"Living a fully ethical life involves doing the most good we can." - Peter Singer
"Common sense is not so common." - Voltaire
“There are two ways to be fooled. One is to believe what isn't true; the other is to refuse to believe what is true.” ― Søren Kierkegaard

Saturday, August 27, 2016

Empirical Approaches to Moral Character

Miller, Christian B.
The Stanford Encyclopedia of Philosophy (Fall 2016 Edition),
Edward N. Zalta (ed.), forthcoming

The turn of the century saw a significant increase in the amount of attention being paid by philosophers to empirical issues about moral character. Dating back at least to Plato and Aristotle in the West, and Confucius in the East, philosophers have traditionally drawn on empirical data to some extent in their theorizing about character. One of the main differences in recent years has been the source of this empirical data, namely the work of social and personality psychologists on morally relevant thought and action.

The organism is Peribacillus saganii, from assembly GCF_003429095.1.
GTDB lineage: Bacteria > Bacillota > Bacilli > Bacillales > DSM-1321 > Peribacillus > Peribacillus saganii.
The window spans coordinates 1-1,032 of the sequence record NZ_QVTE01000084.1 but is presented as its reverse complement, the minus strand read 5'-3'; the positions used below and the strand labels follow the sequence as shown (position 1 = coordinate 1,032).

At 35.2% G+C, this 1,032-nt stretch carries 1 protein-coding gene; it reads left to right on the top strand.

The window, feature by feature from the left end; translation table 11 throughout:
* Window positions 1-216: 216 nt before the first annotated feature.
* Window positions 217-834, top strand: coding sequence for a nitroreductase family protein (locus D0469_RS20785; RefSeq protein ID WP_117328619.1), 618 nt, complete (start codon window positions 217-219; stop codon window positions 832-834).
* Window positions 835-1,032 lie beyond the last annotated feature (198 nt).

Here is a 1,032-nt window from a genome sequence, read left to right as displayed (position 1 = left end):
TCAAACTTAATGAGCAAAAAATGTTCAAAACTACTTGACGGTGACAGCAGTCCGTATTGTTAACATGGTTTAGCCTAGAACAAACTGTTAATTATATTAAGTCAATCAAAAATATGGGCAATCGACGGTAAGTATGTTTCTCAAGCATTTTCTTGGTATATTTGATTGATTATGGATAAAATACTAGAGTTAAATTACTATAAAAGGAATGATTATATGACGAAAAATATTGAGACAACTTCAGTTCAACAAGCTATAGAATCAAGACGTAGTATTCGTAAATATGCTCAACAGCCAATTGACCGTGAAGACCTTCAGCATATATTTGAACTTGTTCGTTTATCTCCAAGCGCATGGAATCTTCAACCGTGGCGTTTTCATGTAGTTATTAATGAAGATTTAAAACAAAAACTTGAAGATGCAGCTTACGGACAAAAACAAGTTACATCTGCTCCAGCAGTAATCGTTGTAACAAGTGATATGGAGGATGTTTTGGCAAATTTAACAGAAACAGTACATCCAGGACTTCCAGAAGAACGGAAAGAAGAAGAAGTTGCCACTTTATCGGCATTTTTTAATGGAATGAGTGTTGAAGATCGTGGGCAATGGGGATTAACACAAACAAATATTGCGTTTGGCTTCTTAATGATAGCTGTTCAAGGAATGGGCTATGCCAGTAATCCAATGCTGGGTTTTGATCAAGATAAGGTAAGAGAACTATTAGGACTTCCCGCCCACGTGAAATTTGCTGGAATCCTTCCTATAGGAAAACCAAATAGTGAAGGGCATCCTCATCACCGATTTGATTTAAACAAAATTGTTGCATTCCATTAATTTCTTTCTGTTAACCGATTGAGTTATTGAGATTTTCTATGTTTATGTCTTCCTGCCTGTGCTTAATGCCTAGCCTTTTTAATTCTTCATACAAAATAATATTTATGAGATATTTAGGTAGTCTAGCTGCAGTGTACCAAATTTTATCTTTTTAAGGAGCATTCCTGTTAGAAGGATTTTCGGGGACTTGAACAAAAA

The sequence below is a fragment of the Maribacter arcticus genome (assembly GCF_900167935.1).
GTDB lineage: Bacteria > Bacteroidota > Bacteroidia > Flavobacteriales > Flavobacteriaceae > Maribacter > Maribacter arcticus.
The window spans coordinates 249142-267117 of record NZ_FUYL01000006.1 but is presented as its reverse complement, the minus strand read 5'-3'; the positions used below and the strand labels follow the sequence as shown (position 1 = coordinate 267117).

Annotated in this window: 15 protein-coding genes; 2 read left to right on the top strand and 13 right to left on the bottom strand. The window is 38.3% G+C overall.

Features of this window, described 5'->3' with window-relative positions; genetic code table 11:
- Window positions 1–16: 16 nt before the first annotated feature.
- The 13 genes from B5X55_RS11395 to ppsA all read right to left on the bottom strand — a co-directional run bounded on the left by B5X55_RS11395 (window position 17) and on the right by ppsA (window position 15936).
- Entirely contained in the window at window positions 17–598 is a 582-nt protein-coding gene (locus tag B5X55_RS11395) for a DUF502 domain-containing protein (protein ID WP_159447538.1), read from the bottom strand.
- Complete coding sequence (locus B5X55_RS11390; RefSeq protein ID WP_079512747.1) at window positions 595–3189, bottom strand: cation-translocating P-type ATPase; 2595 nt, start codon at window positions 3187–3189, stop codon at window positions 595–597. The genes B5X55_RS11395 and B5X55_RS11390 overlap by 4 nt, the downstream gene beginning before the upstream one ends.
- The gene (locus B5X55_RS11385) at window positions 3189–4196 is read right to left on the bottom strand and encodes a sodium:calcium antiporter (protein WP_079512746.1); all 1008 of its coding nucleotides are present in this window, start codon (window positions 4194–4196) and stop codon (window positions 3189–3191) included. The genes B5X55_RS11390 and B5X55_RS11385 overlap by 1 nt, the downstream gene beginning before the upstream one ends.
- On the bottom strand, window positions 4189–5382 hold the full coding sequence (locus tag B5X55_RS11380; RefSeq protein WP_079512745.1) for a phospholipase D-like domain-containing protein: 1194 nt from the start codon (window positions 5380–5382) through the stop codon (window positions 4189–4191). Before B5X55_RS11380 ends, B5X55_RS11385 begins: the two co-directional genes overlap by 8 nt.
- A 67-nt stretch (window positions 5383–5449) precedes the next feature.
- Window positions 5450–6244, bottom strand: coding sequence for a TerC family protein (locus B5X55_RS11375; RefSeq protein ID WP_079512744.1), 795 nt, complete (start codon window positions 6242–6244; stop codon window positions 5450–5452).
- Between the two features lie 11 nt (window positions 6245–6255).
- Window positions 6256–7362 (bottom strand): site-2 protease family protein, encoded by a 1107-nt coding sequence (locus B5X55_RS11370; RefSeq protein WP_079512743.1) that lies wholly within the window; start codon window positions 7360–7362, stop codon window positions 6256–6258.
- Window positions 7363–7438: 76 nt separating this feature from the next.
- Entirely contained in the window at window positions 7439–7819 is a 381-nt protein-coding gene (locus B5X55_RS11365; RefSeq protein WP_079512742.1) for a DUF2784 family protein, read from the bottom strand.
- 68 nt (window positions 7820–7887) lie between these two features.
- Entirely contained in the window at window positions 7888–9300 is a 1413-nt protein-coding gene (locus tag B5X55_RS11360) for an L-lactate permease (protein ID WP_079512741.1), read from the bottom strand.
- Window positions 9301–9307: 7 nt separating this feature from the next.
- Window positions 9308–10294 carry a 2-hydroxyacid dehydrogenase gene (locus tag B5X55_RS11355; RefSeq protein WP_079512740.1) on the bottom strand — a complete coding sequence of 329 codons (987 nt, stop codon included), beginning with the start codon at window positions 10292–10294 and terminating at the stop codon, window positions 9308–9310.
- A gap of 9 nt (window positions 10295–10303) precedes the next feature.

This entry briefly examines four recent empirical approaches to moral character. It will draw on the psychology literature where appropriate, but the main focus will be on the significance of that work for philosophers interested in better understanding moral character. The four areas are situationism, the CAPS model, the Big Five model, and the VIA. The remainder of this entry devotes a section to each of them.

The entry is here.
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